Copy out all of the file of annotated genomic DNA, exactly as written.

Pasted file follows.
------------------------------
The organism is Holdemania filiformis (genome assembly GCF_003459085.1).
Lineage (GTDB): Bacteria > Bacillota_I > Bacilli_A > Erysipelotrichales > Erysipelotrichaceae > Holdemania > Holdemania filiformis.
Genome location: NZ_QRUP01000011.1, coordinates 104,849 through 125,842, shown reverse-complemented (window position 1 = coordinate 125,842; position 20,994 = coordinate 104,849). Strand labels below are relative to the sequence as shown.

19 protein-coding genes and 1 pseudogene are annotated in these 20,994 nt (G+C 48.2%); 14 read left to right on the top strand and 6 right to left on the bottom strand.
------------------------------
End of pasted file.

The organism is Holdemania filiformis (genome assembly GCF_003459085.1).
Lineage (GTDB): Bacteria > Bacillota_I > Bacilli_A > Erysipelotrichales > Erysipelotrichaceae > Holdemania > Holdemania filiformis.
Genome location: NZ_QRUP01000011.1, coordinates 104,849 through 125,842, shown reverse-complemented (window position 1 = coordinate 125,842; position 20,994 = coordinate 104,849). Strand labels below are relative to the sequence as shown.

19 protein-coding genes and 1 pseudogene are annotated in these 20,994 nt (G+C 48.2%); 14 read left to right on the top strand and 6 right to left on the bottom strand.